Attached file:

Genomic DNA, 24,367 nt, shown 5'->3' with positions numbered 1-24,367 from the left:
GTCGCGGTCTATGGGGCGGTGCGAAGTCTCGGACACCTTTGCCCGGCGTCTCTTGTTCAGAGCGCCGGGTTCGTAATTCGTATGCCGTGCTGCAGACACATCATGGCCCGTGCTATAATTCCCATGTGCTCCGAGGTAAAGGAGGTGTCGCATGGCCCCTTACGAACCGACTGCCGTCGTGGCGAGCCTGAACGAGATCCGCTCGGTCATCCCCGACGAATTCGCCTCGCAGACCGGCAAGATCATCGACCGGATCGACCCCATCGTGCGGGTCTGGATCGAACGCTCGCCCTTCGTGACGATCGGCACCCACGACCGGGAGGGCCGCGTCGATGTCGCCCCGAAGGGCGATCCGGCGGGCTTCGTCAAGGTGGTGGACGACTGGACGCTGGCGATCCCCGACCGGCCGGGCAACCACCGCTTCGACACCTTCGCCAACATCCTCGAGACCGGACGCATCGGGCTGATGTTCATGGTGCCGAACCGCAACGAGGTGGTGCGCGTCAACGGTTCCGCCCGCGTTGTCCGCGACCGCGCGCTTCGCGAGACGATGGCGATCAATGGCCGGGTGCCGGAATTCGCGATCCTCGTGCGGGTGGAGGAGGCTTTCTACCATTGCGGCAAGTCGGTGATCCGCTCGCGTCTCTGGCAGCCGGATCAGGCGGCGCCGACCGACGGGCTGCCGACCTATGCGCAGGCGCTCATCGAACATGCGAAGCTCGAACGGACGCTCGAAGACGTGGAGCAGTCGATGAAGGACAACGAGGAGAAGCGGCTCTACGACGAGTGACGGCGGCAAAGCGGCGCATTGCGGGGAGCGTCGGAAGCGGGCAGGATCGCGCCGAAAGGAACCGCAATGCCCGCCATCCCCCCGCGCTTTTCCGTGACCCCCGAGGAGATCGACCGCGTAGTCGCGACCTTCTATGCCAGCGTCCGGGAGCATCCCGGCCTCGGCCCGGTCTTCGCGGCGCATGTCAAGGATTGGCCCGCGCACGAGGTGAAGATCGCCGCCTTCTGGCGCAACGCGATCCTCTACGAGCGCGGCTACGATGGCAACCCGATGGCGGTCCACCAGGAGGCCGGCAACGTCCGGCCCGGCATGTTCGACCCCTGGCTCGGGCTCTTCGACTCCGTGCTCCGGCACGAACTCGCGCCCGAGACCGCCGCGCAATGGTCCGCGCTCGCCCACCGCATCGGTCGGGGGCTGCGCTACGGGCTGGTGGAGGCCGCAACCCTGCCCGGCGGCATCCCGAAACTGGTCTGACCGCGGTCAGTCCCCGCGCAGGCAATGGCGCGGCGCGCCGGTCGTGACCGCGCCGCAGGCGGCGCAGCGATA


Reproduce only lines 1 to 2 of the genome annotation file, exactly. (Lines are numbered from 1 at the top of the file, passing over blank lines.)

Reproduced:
Genomic DNA, 24,367 nt, shown 5'->3' with positions numbered 1-24,367 from the left:
GTCGCGGTCTATGGGGCGGTGCGAAGTCTCGGACACCTTTGCCCGGCGTCTCTTGTTCAGAGCGCCGGGTTCGTAATTCGTATGCCGTGCTGCAGACACATCATGGCCCGTGCTATAATTCCCATGTGCTCCGAGGTAAAGGAGGTGTCGCATGGCCCCTTACGAACCGACTGCCGTCGTGGCGAGCCTGAACGAGATCCGCTCGGTCATCCCCGACGAATTCGCCTCGCAGACCGGCAAGATCATCGACCGGATCGACCCCATCGTGCGGGTCTGGATCGAACGCTCGCCCTTCGTGACGATCGGCACCCACGACCGGGAGGGCCGCGTCGATGTCGCCCCGAAGGGCGATCCGGCGGGCTTCGTCAAGGTGGTGGACGACTGGACGCTGGCGATCCCCGACCGGCCGGGCAACCACCGCTTCGACACCTTCGCCAACATCCTCGAGACCGGACGCATCGGGCTGATGTTCATGGTGCCGAACCGCAACGAGGTGGTGCGCGTCAACGGTTCCGCCCGCGTTGTCCGCGACCGCGCGCTTCGCGAGACGATGGCGATCAATGGCCGGGTGCCGGAATTCGCGATCCTCGTGCGGGTGGAGGAGGCTTTCTACCATTGCGGCAAGTCGGTGATCCGCTCGCGTCTCTGGCAGCCGGATCAGGCGGCGCCGACCGACGGGCTGCCGACCTATGCGCAGGCGCTCATCGAACATGCGAAGCTCGAACGGACGCTCGAAGACGTGGAGCAGTCGATGAAGGACAACGAGGAGAAGCGGCTCTACGACGAGTGACGGCGGCAAAGCGGCGCATTGCGGGGAGCGTCGGAAGCGGGCAGGATCGCGCCGAAAGGAACCGCAATGCCCGCCATCCCCCCGCGCTTTTCCGTGACCCCCGAGGAGATCGACCGCGTAGTCGCGACCTTCTATGCCAGCGTCCGGGAGCATCCCGGCCTCGGCCCGGTCTTCGCGGCGCATGTCAAGGATTGGCCCGCGCACGAGGTGAAGATCGCCGCCTTCTGGCGCAACGCGATCCTCTACGAGCGCGGCTACGATGGCAACCCGATGGCGGTCCACCAGGAGGCCGGCAACGTCCGGCCCGGCATGTTCGACCCCTGGCTCGGGCTCTTCGACTCCGTGCTCCGGCACGAACTCGCGCCCGAGACCGCCGCGCAATGGTCCGCGCTCGCCCACCGCATCGGTCGGGGGCTGCGCTACGGGCTGGTGGAGGCCGCAACCCTGCCCGGCGGCATCCCGAAACTGGTCTGACCGCGGTCAGTCCCCGCGCAGGCAATGGCGCGGCGCGCCGGTCGTGACCGCGCCGCAGGCGGCGCAGCGATA